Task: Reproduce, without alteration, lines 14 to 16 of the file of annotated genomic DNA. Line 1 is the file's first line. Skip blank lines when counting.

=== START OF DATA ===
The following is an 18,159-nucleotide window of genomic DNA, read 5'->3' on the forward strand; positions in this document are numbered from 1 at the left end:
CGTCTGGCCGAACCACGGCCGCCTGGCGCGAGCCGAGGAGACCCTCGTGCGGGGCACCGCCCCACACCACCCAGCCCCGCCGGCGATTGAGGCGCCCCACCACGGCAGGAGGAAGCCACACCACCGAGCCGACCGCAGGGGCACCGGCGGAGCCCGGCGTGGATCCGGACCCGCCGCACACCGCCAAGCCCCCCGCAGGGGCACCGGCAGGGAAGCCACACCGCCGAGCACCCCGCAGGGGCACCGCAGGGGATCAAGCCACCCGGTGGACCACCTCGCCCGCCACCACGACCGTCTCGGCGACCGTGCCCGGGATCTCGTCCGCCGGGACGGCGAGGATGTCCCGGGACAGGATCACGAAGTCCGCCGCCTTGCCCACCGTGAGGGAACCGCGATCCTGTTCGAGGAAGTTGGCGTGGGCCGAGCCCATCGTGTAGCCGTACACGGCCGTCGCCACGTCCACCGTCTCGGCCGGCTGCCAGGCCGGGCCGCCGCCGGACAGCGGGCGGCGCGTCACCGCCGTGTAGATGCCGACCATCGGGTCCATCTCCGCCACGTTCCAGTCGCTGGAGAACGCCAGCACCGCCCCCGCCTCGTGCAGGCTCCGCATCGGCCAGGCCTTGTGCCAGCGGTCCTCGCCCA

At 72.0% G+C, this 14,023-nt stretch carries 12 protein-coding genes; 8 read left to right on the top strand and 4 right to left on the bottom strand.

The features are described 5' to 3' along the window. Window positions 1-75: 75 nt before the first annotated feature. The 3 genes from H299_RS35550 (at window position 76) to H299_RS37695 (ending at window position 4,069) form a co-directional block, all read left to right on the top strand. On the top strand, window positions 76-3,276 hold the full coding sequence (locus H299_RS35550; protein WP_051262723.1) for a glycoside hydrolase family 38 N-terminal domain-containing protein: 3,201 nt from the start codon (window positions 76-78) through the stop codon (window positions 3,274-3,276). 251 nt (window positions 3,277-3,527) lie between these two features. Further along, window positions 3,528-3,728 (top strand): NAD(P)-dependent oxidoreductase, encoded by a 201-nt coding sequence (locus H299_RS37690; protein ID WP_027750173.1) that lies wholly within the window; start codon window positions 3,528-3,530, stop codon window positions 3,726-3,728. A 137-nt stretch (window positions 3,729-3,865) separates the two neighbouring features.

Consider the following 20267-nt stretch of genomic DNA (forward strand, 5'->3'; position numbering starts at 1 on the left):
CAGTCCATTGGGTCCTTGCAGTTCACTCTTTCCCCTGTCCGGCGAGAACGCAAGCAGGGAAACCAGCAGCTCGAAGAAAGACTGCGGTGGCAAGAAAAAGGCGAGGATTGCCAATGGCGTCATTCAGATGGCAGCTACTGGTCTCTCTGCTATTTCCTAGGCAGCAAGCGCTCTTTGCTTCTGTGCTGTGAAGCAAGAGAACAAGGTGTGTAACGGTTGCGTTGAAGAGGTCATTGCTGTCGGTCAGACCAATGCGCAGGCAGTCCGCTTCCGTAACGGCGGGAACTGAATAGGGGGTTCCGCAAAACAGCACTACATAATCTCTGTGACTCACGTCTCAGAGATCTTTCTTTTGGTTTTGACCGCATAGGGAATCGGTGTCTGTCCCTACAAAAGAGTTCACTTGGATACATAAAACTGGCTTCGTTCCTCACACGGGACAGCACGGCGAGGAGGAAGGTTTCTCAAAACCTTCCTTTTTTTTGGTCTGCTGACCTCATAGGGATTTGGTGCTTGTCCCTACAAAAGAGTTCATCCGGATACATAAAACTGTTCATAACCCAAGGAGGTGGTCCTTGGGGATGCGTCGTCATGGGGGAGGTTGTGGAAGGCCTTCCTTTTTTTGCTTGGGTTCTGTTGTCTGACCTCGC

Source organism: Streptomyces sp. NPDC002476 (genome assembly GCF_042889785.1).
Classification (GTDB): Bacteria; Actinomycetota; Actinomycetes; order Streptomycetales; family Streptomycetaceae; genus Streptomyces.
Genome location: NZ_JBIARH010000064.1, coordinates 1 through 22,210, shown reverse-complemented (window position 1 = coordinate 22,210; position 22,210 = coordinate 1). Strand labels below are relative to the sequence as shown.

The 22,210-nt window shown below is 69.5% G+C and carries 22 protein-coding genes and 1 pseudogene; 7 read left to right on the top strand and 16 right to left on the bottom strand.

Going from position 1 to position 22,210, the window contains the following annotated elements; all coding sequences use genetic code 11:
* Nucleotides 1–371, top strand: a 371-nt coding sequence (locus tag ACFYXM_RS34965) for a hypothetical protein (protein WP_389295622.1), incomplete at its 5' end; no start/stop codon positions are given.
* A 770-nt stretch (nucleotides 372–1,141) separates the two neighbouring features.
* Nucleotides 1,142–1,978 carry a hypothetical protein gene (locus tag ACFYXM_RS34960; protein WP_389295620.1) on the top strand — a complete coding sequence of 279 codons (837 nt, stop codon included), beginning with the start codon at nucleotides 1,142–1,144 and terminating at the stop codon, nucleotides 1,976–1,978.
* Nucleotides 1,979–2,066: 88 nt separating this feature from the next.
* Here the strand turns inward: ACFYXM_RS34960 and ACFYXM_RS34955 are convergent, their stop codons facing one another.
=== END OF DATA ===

* Nucleotides 1,142–1,978 carry a hypothetical protein gene (locus tag ACFYXM_RS34960; protein WP_389295620.1) on the top strand — a complete coding sequence of 279 codons (837 nt, stop codon included), beginning with the start codon at nucleotides 1,142–1,144 and terminating at the stop codon, nucleotides 1,976–1,978.
* Nucleotides 1,979–2,066: 88 nt separating this feature from the next.
* Here the strand turns inward: ACFYXM_RS34960 and ACFYXM_RS34955 are convergent, their stop codons facing one another.